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Document Max. Freq Min. Freq
Edward Porter Alexander, Military memoirs of a Confederate: a critical narrative 347 7 Browse Search
Southern Historical Society Papers, Volume 37. (ed. Reverend J. William Jones) 317 55 Browse Search
The Annals of the Civil War Written by Leading Participants North and South (ed. Alexander Kelly McClure) 268 46 Browse Search
Jefferson Davis, The Rise and Fall of the Confederate Government 147 23 Browse Search
Horace Greeley, The American Conflict: A History of the Great Rebellion in the United States of America, 1860-65: its Causes, Incidents, and Results: Intended to exhibit especially its moral and political phases with the drift and progress of American opinion respecting human slavery from 1776 to the close of the War for the Union. Volume II. 145 9 Browse Search
Southern Historical Society Papers, Volume 5. (ed. Reverend J. William Jones) 141 29 Browse Search
Rebellion Record: a Diary of American Events: Documents and Narratives, Volume 5. (ed. Frank Moore) 140 16 Browse Search
Robert Lewis Dabney, Life and Commands of Lieutenand- General Thomas J. Jackson 134 58 Browse Search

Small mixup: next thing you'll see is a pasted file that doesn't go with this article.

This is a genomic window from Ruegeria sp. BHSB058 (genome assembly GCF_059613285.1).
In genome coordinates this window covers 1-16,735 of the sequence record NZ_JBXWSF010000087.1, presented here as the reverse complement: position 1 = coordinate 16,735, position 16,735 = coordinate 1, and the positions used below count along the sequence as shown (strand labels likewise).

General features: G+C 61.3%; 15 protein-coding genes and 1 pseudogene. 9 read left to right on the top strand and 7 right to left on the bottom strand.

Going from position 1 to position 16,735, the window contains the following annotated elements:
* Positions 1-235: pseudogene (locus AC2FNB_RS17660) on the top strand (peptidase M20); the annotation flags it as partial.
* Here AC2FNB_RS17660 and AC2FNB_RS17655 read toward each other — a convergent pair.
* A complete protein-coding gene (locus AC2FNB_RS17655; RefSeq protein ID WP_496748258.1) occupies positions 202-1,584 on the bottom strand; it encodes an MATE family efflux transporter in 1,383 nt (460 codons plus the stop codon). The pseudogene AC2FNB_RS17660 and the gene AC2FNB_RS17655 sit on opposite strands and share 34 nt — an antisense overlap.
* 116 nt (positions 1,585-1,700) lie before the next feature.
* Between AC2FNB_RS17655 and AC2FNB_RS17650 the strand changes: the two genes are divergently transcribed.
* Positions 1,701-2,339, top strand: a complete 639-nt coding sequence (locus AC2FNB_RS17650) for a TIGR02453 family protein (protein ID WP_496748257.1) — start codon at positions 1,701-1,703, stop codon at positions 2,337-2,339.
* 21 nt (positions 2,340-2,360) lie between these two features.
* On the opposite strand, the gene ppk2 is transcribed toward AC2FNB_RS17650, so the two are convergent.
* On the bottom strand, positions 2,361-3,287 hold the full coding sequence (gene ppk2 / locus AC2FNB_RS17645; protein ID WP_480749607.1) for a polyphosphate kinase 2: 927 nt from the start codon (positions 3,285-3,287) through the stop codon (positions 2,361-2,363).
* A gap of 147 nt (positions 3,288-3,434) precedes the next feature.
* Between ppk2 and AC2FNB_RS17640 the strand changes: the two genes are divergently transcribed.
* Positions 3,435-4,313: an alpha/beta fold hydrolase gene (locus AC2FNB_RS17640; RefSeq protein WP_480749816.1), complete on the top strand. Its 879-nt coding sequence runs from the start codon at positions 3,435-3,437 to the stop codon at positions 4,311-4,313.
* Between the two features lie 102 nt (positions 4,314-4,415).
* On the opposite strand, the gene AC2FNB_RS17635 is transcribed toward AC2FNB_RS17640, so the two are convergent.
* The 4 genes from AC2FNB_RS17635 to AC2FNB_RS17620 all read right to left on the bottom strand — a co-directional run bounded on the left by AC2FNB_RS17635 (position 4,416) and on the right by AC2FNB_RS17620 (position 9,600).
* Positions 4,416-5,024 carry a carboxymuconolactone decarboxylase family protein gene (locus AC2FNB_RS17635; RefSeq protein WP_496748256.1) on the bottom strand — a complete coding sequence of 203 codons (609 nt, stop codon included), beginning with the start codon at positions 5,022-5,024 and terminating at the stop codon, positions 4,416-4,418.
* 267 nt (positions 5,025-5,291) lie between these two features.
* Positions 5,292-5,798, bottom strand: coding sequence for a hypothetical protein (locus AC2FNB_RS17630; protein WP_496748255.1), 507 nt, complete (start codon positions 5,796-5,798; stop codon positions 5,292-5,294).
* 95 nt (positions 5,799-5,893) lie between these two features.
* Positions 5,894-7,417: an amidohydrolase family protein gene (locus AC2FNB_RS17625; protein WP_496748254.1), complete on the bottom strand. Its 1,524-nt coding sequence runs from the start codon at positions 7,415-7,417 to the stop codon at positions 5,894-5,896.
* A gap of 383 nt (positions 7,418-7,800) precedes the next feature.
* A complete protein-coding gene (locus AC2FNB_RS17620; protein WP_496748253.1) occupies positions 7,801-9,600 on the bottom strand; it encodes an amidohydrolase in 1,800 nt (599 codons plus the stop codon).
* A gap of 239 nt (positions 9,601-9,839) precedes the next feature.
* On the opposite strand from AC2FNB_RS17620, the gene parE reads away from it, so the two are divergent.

Edward Alfred Pollard, The lost cause; a new Southern history of the War of the Confederates ... Drawn from official sources and approved by the most distinguished Confederate leaders. 129 13 Browse Search
George H. Gordon, From Brook Farm to Cedar Mountain 123 5 Browse Search
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Browsing named entities in The Daily Dispatch: September 24, 1862., [Electronic resource]. You can also browse the collection for Ewell or search for Ewell in all documents.

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inst the Confederates in Kentucky. The Chippewa have made peace with the United States, and the chief of the Sioux has made overtures for the same thing. A troop of cavalry made a reconnaissance on Thursday night from Washington in the direction of Thoroughfare Gap, and returned with thirty- two rebel prisoners, and a number of wagons and ambulances on their way to Richmond. The country around them was clear of rebels and undefended. Three of the prisoners beings to the body guard of General Ewell, who narrowly escaped capture, having left only a short time previous to the arrival of the cavalry. The General was wounded, and is on his way back to Richmond. The great battle of Wednesday. The particulars of the battle of Wednesday are given in full. Gen. McClellan commanded the national troops in person, and had on the field the whole command of Gen. Burnside, recently augmented by the addition of several new regiments; the army corps lately under Gen. McDowell, new order c